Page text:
Friday, November 20, 2009

Cosmonaut says Russia falling behind in space

Vladimir Isachenkov

Russia lacks a viable program for developing a new spacecraft and will likely fall behind in the space race, a veteran Russian cosmonaut said in an interview published Friday.

Efforts to build a successor to the 40-year old Soyuz spacecraft have dragged on with no end in sight, Mikhail Tyurin told the Novaya Gazeta newspaper.

Tyurin, a veteran of two missions to the International Space Station in 2001 and 2007, blamed the slow progress on a lack of clear goals and poor coordination.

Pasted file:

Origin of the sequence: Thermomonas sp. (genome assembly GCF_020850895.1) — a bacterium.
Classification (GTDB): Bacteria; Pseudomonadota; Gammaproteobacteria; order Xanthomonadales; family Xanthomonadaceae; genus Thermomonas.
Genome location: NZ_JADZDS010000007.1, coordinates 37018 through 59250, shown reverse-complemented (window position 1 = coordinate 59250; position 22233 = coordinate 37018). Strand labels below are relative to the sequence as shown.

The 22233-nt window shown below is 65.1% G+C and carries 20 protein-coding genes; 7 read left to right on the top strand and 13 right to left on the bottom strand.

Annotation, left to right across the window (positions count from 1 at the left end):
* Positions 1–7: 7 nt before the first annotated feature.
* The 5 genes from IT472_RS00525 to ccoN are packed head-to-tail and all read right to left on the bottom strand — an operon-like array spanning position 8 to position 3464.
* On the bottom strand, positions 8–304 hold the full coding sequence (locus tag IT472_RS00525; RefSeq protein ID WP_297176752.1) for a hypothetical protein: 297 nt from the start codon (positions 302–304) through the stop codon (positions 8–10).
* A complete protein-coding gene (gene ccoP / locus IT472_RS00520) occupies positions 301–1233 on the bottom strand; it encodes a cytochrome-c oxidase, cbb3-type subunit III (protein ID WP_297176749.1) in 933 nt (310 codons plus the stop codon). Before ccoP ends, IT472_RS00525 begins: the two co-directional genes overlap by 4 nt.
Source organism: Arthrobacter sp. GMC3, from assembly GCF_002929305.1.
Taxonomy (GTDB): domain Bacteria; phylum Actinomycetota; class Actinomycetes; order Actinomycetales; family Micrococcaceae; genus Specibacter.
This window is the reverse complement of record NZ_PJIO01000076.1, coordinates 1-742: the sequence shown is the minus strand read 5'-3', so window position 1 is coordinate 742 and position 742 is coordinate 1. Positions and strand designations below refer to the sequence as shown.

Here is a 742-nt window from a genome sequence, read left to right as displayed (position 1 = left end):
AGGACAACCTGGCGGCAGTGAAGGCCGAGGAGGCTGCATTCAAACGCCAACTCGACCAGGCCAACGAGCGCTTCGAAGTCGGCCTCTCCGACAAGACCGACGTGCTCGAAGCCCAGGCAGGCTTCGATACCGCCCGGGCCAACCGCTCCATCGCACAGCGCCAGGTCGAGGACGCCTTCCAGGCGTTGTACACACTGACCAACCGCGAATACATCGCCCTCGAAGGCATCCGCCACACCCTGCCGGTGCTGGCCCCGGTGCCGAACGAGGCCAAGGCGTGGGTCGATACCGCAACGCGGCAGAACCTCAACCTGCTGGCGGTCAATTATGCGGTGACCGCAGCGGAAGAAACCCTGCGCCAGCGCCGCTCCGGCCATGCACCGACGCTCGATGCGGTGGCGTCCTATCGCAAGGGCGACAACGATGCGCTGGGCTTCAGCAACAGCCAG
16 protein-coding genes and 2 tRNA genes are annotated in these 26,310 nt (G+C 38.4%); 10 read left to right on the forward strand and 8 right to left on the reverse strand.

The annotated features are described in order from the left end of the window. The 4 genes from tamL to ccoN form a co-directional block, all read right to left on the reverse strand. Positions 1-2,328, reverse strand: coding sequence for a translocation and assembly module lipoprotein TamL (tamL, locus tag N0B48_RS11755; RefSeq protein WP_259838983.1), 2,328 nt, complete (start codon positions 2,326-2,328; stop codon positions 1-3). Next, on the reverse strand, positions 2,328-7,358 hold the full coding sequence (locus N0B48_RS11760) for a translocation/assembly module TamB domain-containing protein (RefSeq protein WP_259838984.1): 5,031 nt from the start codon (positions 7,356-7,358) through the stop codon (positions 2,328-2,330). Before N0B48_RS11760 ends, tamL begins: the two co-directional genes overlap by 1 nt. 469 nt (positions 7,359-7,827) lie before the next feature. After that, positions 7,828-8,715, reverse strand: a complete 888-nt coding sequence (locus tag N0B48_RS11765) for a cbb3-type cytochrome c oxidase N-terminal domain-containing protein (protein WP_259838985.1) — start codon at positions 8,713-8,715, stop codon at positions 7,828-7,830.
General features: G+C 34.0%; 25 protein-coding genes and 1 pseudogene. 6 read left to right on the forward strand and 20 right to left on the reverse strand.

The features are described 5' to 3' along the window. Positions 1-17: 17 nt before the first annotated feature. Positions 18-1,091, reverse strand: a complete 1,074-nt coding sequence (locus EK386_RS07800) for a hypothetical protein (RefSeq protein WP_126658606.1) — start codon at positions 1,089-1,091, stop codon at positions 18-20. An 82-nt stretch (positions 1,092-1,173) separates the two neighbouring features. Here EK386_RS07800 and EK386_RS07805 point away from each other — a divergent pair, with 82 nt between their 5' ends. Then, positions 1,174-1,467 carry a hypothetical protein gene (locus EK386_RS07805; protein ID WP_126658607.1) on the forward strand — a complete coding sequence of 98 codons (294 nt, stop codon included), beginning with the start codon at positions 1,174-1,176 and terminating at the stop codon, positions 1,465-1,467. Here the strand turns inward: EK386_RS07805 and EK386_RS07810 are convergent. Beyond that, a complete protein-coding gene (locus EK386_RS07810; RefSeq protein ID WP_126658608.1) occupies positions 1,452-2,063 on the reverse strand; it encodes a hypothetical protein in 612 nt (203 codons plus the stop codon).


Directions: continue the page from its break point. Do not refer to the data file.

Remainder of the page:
"They have issued an order for a new spacecraft without having any concept," Tyurin said.

He said officials' talk of using the ship to fly to the International Space Station, and then the moon and Mars, are unfeasible. "One vehicle can't be both a steamroller and a Formula One racer," he said.

Russia's Federal Space Agency had no immediate comment.

Full story HERE.

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